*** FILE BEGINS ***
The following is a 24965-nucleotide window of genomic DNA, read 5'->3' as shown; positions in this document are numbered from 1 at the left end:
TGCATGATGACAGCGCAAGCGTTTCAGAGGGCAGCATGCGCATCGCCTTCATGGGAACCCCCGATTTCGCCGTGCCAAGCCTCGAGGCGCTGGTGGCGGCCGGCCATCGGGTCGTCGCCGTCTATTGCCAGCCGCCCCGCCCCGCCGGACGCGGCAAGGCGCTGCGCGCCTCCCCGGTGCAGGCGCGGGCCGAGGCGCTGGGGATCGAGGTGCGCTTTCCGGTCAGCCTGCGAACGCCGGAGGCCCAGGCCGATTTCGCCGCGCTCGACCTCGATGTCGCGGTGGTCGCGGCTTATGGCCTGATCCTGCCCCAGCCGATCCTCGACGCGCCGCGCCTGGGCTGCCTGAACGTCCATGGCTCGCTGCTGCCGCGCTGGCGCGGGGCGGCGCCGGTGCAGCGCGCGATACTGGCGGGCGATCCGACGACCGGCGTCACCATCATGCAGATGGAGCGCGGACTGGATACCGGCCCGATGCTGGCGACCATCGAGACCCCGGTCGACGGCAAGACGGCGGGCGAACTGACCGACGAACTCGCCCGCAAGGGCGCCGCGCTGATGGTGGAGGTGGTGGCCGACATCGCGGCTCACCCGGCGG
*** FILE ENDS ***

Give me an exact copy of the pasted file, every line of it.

The following is a 24965-nucleotide window of genomic DNA, read 5'->3' as shown; positions in this document are numbered from 1 at the left end:
TGCATGATGACAGCGCAAGCGTTTCAGAGGGCAGCATGCGCATCGCCTTCATGGGAACCCCCGATTTCGCCGTGCCAAGCCTCGAGGCGCTGGTGGCGGCCGGCCATCGGGTCGTCGCCGTCTATTGCCAGCCGCCCCGCCCCGCCGGACGCGGCAAGGCGCTGCGCGCCTCCCCGGTGCAGGCGCGGGCCGAGGCGCTGGGGATCGAGGTGCGCTTTCCGGTCAGCCTGCGAACGCCGGAGGCCCAGGCCGATTTCGCCGCGCTCGACCTCGATGTCGCGGTGGTCGCGGCTTATGGCCTGATCCTGCCCCAGCCGATCCTCGACGCGCCGCGCCTGGGCTGCCTGAACGTCCATGGCTCGCTGCTGCCGCGCTGGCGCGGGGCGGCGCCGGTGCAGCGCGCGATACTGGCGGGCGATCCGACGACCGGCGTCACCATCATGCAGATGGAGCGCGGACTGGATACCGGCCCGATGCTGGCGACCATCGAGACCCCGGTCGACGGCAAGACGGCGGGCGAACTGACCGACGAACTCGCCCGCAAGGGCGCCGCGCTGATGGTGGAGGTGGTGGCCGACATCGCGGCTCACCCGGCGG